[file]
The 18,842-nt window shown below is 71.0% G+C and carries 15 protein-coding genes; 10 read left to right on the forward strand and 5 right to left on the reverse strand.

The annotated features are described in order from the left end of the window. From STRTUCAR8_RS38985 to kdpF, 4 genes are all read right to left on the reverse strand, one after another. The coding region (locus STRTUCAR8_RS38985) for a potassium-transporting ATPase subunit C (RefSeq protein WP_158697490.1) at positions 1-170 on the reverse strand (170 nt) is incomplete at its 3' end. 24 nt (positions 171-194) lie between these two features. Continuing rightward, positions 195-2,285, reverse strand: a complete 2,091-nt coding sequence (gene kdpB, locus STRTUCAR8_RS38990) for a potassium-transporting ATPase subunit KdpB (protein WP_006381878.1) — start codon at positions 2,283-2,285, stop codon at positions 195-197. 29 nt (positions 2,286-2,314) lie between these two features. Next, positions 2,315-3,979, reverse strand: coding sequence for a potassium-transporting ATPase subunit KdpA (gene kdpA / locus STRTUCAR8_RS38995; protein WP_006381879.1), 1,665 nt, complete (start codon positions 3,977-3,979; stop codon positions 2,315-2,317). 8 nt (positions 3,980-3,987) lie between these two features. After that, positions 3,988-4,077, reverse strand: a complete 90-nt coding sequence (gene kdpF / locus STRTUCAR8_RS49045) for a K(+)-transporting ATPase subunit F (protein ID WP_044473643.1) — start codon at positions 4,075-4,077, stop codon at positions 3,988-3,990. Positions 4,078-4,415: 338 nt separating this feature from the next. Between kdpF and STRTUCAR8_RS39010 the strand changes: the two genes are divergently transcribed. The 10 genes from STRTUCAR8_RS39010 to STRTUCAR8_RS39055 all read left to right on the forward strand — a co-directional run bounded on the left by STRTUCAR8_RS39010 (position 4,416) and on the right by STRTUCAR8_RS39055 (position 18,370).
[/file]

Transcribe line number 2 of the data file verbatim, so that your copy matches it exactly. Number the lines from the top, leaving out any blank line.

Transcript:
The annotated features are described in order from the left end of the window. From STRTUCAR8_RS38985 to kdpF, 4 genes are all read right to left on the reverse strand, one after another. The coding region (locus STRTUCAR8_RS38985) for a potassium-transporting ATPase subunit C (RefSeq protein WP_158697490.1) at positions 1-170 on the reverse strand (170 nt) is incomplete at its 3' end. 24 nt (positions 171-194) lie between these two features. Continuing rightward, positions 195-2,285, reverse strand: a complete 2,091-nt coding sequence (gene kdpB, locus STRTUCAR8_RS38990) for a potassium-transporting ATPase subunit KdpB (protein WP_006381878.1) — start codon at positions 2,283-2,285, stop codon at positions 195-197. 29 nt (positions 2,286-2,314) lie between these two features. Next, positions 2,315-3,979, reverse strand: coding sequence for a potassium-transporting ATPase subunit KdpA (gene kdpA / locus STRTUCAR8_RS38995; protein WP_006381879.1), 1,665 nt, complete (start codon positions 3,977-3,979; stop codon positions 2,315-2,317). 8 nt (positions 3,980-3,987) lie between these two features. After that, positions 3,988-4,077, reverse strand: a complete 90-nt coding sequence (gene kdpF / locus STRTUCAR8_RS49045) for a K(+)-transporting ATPase subunit F (protein ID WP_044473643.1) — start codon at positions 4,075-4,077, stop codon at positions 3,988-3,990. Positions 4,078-4,415: 338 nt separating this feature from the next. Between kdpF and STRTUCAR8_RS39010 the strand changes: the two genes are divergently transcribed. The 10 genes from STRTUCAR8_RS39010 to STRTUCAR8_RS39055 all read left to right on the forward strand — a co-directional run bounded on the left by STRTUCAR8_RS39010 (position 4,416) and on the right by STRTUCAR8_RS39055 (position 18,370).